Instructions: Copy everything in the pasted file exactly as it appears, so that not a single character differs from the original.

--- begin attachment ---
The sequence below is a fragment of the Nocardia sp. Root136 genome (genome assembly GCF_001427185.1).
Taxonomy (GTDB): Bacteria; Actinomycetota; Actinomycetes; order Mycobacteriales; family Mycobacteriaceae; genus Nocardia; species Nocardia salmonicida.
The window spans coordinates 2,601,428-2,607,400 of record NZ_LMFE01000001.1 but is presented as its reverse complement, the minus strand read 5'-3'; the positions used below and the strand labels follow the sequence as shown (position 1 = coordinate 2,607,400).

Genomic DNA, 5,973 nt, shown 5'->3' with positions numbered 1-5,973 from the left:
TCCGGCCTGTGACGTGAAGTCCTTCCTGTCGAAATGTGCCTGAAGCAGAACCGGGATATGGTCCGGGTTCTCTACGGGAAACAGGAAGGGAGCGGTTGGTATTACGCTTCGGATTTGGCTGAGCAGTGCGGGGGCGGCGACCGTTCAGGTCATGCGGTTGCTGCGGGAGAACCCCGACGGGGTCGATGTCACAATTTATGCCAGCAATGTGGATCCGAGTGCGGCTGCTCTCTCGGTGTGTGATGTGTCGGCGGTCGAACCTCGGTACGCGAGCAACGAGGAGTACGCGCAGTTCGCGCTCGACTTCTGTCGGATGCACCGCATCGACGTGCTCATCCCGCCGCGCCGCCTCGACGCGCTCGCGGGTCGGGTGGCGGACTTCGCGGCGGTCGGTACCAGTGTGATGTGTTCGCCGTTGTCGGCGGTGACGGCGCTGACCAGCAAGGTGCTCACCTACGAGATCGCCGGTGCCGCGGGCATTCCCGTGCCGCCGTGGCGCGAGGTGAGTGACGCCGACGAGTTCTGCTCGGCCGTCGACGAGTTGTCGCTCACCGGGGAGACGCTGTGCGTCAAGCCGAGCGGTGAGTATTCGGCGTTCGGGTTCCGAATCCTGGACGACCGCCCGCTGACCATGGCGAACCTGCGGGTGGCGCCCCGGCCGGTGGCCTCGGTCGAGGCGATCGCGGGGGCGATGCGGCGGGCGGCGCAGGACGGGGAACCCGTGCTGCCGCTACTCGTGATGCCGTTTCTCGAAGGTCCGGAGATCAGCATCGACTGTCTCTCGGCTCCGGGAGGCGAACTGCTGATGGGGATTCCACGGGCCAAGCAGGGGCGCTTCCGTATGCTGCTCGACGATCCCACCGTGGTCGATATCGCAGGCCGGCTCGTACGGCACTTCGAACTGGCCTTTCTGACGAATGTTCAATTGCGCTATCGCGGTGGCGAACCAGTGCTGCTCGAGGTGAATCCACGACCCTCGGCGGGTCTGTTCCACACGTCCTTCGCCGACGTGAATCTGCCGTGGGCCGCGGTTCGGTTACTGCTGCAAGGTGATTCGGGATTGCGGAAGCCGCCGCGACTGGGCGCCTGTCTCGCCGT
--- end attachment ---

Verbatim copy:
The sequence below is a fragment of the Nocardia sp. Root136 genome (genome assembly GCF_001427185.1).
Taxonomy (GTDB): Bacteria; Actinomycetota; Actinomycetes; order Mycobacteriales; family Mycobacteriaceae; genus Nocardia; species Nocardia salmonicida.
The window spans coordinates 2,601,428-2,607,400 of record NZ_LMFE01000001.1 but is presented as its reverse complement, the minus strand read 5'-3'; the positions used below and the strand labels follow the sequence as shown (position 1 = coordinate 2,607,400).

Genomic DNA, 5,973 nt, shown 5'->3' with positions numbered 1-5,973 from the left:
TCCGGCCTGTGACGTGAAGTCCTTCCTGTCGAAATGTGCCTGAAGCAGAACCGGGATATGGTCCGGGTTCTCTACGGGAAACAGGAAGGGAGCGGTTGGTATTACGCTTCGGATTTGGCTGAGCAGTGCGGGGGCGGCGACCGTTCAGGTCATGCGGTTGCTGCGGGAGAACCCCGACGGGGTCGATGTCACAATTTATGCCAGCAATGTGGATCCGAGTGCGGCTGCTCTCTCGGTGTGTGATGTGTCGGCGGTCGAACCTCGGTACGCGAGCAACGAGGAGTACGCGCAGTTCGCGCTCGACTTCTGTCGGATGCACCGCATCGACGTGCTCATCCCGCCGCGCCGCCTCGACGCGCTCGCGGGTCGGGTGGCGGACTTCGCGGCGGTCGGTACCAGTGTGATGTGTTCGCCGTTGTCGGCGGTGACGGCGCTGACCAGCAAGGTGCTCACCTACGAGATCGCCGGTGCCGCGGGCATTCCCGTGCCGCCGTGGCGCGAGGTGAGTGACGCCGACGAGTTCTGCTCGGCCGTCGACGAGTTGTCGCTCACCGGGGAGACGCTGTGCGTCAAGCCGAGCGGTGAGTATTCGGCGTTCGGGTTCCGAATCCTGGACGACCGCCCGCTGACCATGGCGAACCTGCGGGTGGCGCCCCGGCCGGTGGCCTCGGTCGAGGCGATCGCGGGGGCGATGCGGCGGGCGGCGCAGGACGGGGAACCCGTGCTGCCGCTACTCGTGATGCCGTTTCTCGAAGGTCCGGAGATCAGCATCGACTGTCTCTCGGCTCCGGGAGGCGAACTGCTGATGGGGATTCCACGGGCCAAGCAGGGGCGCTTCCGTATGCTGCTCGACGATCCCACCGTGGTCGATATCGCAGGCCGGCTCGTACGGCACTTCGAACTGGCCTTTCTGACGAATGTTCAATTGCGCTATCGCGGTGGCGAACCAGTGCTGCTCGAGGTGAATCCACGACCCTCGGCGGGTCTGTTCCACACGTCCTTCGCCGACGTGAATCTGCCGTGGGCCGCGGTTCGGTTACTGCTGCAAGGTGATTCGGGATTGCGGAAGCCGCCGCGACTGGGCGCCTGTCTCGCCGT